Belief in your strategy and what you are doing to prepare and the motivation to take your trades, creates a very different starting point for your daily prep.

 

Hesitation Or Jumping The Gun – Both Are Issues

If you know you are doing all the work you should be but you look back at session and see trades you have missed and/or trades you jumped the gun on, then you know your mindset is not as it should be.

If you are hesitating and missing your setups, the chances are that you are struggling to believe in your strategy, are not using a trading plan or have a problem with uncertainty. You have a fear of being wrong and/or losing.

A good remedy for this is to reassess your strategy rules and do a thorough, manual, bar-by-bar back-test.

One thing we instruct all of our Inner Circle group of traders to do is back-test the trading system they are using.  We even provide strategy testing software you can use so you can crunch the numbers and see the trading edge you are using.

If you are taking trades too early in your execution, you probably have a fear of missing out.

You are good at seeing the setup develop, but are unable to wait for the appropriate moment to initiate the trade. This leaves a trader with positions where either the level of risk is higher than it would normally be or their stops are hit before the market gets to the point where the trade is no longer working.

A possible solution for this is to work out a maximum number of ticks that you are allowed to take the trade outside of your entry location.  Think of this as self-imposed slippage limits that keep you from entering outside a narrow band of price differential from the primary entry.

 

One Trade Is Just One Trade Out Of Many

Hesitating to take your setups and jumping the gun stem from a mindset that many traders struggle to adapt – the one trade mindset.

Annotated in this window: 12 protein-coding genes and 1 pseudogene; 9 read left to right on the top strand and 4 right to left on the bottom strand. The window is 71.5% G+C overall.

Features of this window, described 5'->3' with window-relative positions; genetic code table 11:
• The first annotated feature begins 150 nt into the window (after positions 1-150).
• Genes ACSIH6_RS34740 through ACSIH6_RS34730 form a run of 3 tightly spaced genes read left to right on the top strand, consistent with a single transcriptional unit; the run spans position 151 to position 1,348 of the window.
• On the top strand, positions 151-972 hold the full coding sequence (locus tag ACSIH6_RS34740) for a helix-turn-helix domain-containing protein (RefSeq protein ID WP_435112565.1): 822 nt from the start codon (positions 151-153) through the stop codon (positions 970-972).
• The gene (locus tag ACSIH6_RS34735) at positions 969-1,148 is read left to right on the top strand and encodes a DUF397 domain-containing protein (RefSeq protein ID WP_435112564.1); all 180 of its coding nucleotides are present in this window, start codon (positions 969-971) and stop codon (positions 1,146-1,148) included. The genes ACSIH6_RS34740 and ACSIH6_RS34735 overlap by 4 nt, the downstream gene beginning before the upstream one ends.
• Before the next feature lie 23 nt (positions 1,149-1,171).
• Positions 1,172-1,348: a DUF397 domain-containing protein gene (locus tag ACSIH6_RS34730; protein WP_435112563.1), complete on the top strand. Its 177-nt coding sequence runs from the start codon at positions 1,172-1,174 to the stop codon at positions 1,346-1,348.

The one trade mindset is that every single trade matters and needs to be a winner. But the truth is, you don’t know what the true probability of a single trade is. Only with a reasonable number of the same type of setup can you begin to estimate the probability of the setup.

Winners and losers come in a random distribution.  Recently, a trader told me they were looking for another setup right after price had made an “out of the ordinary” price movement into large profits.  The reasoning was that he didn’t want to lose the momentum.

I explained that the only thing in trading that has momentum is the market.  Understanding random distribution will prevent you from thinking 1-2-3 winning trades equals a winning streak that has momentum.

The goal for the next trade you take is to execute your strategy correctly according to your trading plan, win or lose, and complete a sufficient number of trades for the edge to play out.

 

See The Opportunity.  Trade The Opportunity.

Market assessment takes into account more than just how the market is trading – it’s also about where trades might end up appearing.

If you’re only trying to identify where your setups might show up as opposed to identifying where you will take your trades, you might well find that you either execute incorrectly or not at all.

With our work with many traders using our trading systems, our experience is that most traders who have been about for even a short time, can identify what a good opportunity looks like – but the difference between most traders and successful traders is successful traders execute their ideas.